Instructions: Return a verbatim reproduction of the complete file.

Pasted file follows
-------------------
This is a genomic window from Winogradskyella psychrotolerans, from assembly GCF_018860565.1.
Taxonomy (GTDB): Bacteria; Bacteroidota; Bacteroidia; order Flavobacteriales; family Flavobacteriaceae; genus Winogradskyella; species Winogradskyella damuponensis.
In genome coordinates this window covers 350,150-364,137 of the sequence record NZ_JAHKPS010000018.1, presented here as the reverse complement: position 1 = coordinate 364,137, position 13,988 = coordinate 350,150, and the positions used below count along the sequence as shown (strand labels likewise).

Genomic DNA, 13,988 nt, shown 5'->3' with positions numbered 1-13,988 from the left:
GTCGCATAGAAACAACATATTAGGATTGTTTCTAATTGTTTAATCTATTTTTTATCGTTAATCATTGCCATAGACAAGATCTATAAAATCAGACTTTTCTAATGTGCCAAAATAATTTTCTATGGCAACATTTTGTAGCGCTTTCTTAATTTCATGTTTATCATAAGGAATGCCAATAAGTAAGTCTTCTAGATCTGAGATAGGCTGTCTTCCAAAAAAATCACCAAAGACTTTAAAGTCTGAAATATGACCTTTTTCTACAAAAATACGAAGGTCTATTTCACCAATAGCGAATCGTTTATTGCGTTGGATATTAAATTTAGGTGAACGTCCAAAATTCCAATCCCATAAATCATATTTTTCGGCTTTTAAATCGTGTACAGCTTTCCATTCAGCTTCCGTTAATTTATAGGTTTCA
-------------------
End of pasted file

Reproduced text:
This is a genomic window from Winogradskyella psychrotolerans, from assembly GCF_018860565.1.
Taxonomy (GTDB): Bacteria; Bacteroidota; Bacteroidia; order Flavobacteriales; family Flavobacteriaceae; genus Winogradskyella; species Winogradskyella damuponensis.
In genome coordinates this window covers 350,150-364,137 of the sequence record NZ_JAHKPS010000018.1, presented here as the reverse complement: position 1 = coordinate 364,137, position 13,988 = coordinate 350,150, and the positions used below count along the sequence as shown (strand labels likewise).

Genomic DNA, 13,988 nt, shown 5'->3' with positions numbered 1-13,988 from the left:
GTCGCATAGAAACAACATATTAGGATTGTTTCTAATTGTTTAATCTATTTTTTATCGTTAATCATTGCCATAGACAAGATCTATAAAATCAGACTTTTCTAATGTGCCAAAATAATTTTCTATGGCAACATTTTGTAGCGCTTTCTTAATTTCATGTTTATCATAAGGAATGCCAATAAGTAAGTCTTCTAGATCTGAGATAGGCTGTCTTCCAAAAAAATCACCAAAGACTTTAAAGTCTGAAATATGACCTTTTTCTACAAAAATACGAAGGTCTATTTCACCAATAGCGAATCGTTTATTGCGTTGGATATTAAATTTAGGTGAACGTCCAAAATTCCAATCCCATAAATCATATTTTTCGGCTTTTAAATCGTGTACAGCTTTCCATTCAGCTTCCGTTAATTTATAGGTTTCA